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Teen girls’ self-image needs more than just ‘You go, girl!&#821

NASHVILLE, Tenn. (BP)–With Madonna, Mariah Carey and Ally McBeal seen as today’s “new feminists,” teenage girls need the “vital role” church youth groups can exert in developing their self-worth.
Pointers for nurturing teenage girls’ self-worth are relayed in an article in Youth Ministry Update, April 1999, published by LifeWay Christian Resources of the Southern Baptist Convention.
The writer is Susan West Richardson, a high school media and theater teacher in Nashville, Tenn., and mother of two daughters — one a teen, the other a pre-teen.
“The exuberance of today’s young feminists’ rallying cry — ‘You go, girl!’ — is a positive one,” Richardson concedes, but then urges church youth leaders: “Work to see that it goes beyond the image and is supported by development of true self-worth and individual acceptance.”
For teen girls today, Richardson recounts, “The current image of the in-charge female as represented in many of the teen magazines includes the unwritten footnote: ‘And you must be tall, skinny, and beautiful with a somewhat vacuous look.’”
With “a more lean, tubular form” now popular, and girls becoming “more concerned about body image at a younger and younger age,” Richardson notes that girls’ teenage years are also when they begin to lose confidence in themselves.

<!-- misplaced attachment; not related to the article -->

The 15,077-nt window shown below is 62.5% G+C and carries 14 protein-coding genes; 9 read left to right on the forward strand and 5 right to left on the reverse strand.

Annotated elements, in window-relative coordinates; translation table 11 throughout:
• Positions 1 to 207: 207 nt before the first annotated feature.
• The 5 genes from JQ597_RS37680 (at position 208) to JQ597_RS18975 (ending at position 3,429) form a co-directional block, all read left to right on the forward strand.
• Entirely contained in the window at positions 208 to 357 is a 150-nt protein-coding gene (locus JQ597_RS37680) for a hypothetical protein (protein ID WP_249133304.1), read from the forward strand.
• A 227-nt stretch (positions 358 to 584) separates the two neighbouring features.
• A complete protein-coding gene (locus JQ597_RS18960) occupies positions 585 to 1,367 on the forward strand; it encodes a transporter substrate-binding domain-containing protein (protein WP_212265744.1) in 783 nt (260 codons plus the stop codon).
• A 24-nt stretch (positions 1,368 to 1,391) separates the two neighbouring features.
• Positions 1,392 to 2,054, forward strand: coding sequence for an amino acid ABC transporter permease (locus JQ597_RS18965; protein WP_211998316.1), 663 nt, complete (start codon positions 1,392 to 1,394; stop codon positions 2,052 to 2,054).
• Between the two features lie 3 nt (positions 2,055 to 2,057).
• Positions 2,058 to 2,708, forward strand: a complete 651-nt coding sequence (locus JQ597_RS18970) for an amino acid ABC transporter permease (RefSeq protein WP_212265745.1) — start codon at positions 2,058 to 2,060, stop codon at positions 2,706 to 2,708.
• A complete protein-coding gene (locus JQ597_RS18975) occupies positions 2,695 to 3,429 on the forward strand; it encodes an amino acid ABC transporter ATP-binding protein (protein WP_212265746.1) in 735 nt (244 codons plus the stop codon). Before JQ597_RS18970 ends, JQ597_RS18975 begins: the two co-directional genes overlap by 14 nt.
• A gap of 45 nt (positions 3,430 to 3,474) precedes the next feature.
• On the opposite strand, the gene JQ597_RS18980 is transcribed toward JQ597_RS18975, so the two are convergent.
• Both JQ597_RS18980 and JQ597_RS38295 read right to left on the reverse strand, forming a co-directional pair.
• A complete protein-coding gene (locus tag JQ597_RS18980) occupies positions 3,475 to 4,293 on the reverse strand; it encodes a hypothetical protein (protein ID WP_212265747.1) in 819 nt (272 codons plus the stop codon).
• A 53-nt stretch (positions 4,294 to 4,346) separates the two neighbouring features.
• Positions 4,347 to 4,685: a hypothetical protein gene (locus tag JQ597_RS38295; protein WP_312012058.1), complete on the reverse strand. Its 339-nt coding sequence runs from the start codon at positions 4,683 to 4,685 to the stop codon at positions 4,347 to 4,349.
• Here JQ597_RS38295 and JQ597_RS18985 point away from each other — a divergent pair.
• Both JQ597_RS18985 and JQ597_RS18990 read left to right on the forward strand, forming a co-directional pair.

“[N]o matter how much you tell a preadolescent or adolescent that it doesn’t matter how she looks on the outside, [or] that how she looks on the inside is what counts, the images all around her contradict that,” Richardson writes, citing “a constant bombardment in a variety of media based on carefully researched teen demographics.”
From current research, Richardson notes:
— Among boys the same age, there’s “a general lack of interest in their own body types, but they are very specific in what they see as the perfect female body type.”
— Despite differences in social, economic or ethnic background, all teens, whether they admit it or not, want to be “cool,” according to Teen Research Unlimited. The organization’s research notes four different categories of teens, with the largest group being “conformers” who just want to fit in. They look up to “influencers,” who are popular kids and trendsetters. The other two groups are “edge” and “passive” teens. “Edge” teens like being on the edge and are rebellious and independent, while “passive” teens care little about trends and are uncomfortable about being different.
— 89 percent of girls now use computers, and one in four teens is on the Internet an average of six hours per week, where contemporary feminist messages abound.
— Movies are highly popular with teens, eclipsing even having a boyfriend or girlfriend. “And since the purchasing power of the teenage girl has made itself felt in Hollywood, Hollywood is responding with more of the desired images,” as are music videos, Richardson writes.
Church youth groups need to step in to provide “a lot of balance,” Richardson writes.
Among her suggestions:
— “Designate one area of the youth room as the Media Wall. During one of your youth times provide magazines, newspapers, posters (etc.), or ask the students to bring these. Lead the group in a discussion about how so many of the images for young people are carefully designed to get them to buy products. … [The] images are attractive, but are they realistic? Prompt the students to talk about this. Then go on a hunt to debunk the images. Have youth go through the materials brought and cut out and tape images to the wall. Then create signs to go along with the pictures, such as ‘Needs a Life,’ ‘Please Don’t Feed the Models,’ ‘What’s So Super About a Super Model?’ ‘Life’s Too Short to Look Perfect’ and ‘Doesn’t Exist on This Planet.’”